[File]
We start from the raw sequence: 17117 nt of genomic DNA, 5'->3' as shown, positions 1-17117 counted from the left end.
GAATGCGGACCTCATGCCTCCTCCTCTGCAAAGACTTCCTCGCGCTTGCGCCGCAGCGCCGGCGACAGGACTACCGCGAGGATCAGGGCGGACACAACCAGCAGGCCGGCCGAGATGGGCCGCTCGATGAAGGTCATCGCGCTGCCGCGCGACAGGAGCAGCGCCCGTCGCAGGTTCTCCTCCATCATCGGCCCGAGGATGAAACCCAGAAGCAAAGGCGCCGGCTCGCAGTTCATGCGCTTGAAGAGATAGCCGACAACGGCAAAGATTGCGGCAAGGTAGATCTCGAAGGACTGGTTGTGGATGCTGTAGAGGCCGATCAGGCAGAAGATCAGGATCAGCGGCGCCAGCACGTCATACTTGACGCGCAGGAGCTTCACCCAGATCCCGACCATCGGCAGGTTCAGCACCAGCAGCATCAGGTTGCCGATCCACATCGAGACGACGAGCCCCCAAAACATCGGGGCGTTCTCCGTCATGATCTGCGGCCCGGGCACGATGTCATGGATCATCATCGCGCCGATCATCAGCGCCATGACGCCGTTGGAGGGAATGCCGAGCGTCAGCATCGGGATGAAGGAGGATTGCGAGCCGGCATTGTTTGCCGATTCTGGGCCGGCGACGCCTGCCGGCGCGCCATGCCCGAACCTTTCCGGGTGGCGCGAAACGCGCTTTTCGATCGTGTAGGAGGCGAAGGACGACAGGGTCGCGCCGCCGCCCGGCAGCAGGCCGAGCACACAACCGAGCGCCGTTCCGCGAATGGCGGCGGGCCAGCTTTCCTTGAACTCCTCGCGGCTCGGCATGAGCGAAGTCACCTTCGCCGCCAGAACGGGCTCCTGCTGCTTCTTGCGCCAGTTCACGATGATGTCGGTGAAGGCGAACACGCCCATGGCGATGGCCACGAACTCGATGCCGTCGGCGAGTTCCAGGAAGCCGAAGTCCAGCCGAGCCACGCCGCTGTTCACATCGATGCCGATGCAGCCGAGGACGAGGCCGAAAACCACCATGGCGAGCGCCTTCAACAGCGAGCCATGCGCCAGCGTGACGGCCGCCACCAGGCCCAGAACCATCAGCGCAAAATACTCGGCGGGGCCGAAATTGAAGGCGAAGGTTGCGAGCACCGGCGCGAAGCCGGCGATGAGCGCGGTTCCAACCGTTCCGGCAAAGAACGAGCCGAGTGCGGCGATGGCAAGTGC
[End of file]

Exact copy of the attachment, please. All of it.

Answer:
We start from the raw sequence: 17117 nt of genomic DNA, 5'->3' as shown, positions 1-17117 counted from the left end.
GAATGCGGACCTCATGCCTCCTCCTCTGCAAAGACTTCCTCGCGCTTGCGCCGCAGCGCCGGCGACAGGACTACCGCGAGGATCAGGGCGGACACAACCAGCAGGCCGGCCGAGATGGGCCGCTCGATGAAGGTCATCGCGCTGCCGCGCGACAGGAGCAGCGCCCGTCGCAGGTTCTCCTCCATCATCGGCCCGAGGATGAAACCCAGAAGCAAAGGCGCCGGCTCGCAGTTCATGCGCTTGAAGAGATAGCCGACAACGGCAAAGATTGCGGCAAGGTAGATCTCGAAGGACTGGTTGTGGATGCTGTAGAGGCCGATCAGGCAGAAGATCAGGATCAGCGGCGCCAGCACGTCATACTTGACGCGCAGGAGCTTCACCCAGATCCCGACCATCGGCAGGTTCAGCACCAGCAGCATCAGGTTGCCGATCCACATCGAGACGACGAGCCCCCAAAACATCGGGGCGTTCTCCGTCATGATCTGCGGCCCGGGCACGATGTCATGGATCATCATCGCGCCGATCATCAGCGCCATGACGCCGTTGGAGGGAATGCCGAGCGTCAGCATCGGGATGAAGGAGGATTGCGAGCCGGCATTGTTTGCCGATTCTGGGCCGGCGACGCCTGCCGGCGCGCCATGCCCGAACCTTTCCGGGTGGCGCGAAACGCGCTTTTCGATCGTGTAGGAGGCGAAGGACGACAGGGTCGCGCCGCCGCCCGGCAGCAGGCCGAGCACACAACCGAGCGCCGTTCCGCGAATGGCGGCGGGCCAGCTTTCCTTGAACTCCTCGCGGCTCGGCATGAGCGAAGTCACCTTCGCCGCCAGAACGGGCTCCTGCTGCTTCTTGCGCCAGTTCACGATGATGTCGGTGAAGGCGAACACGCCCATGGCGATGGCCACGAACTCGATGCCGTCGGCGAGTTCCAGGAAGCCGAAGTCCAGCCGAGCCACGCCGCTGTTCACATCGATGCCGATGCAGCCGAGGACGAGGCCGAAAACCACCATGGCGAGCGCCTTCAACAGCGAGCCATGCGCCAGCGTGACGGCCGCCACCAGGCCCAGAACCATCAGCGCAAAATACTCGGCGGGGCCGAAATTGAAGGCGAAGGTTGCGAGCACCGGCGCGAAGCCGGCGATGAGCGCGGTTCCAACCGTTCCGGCAAAGAACGAGCCGAGTGCGGCGATGGCAAGTGC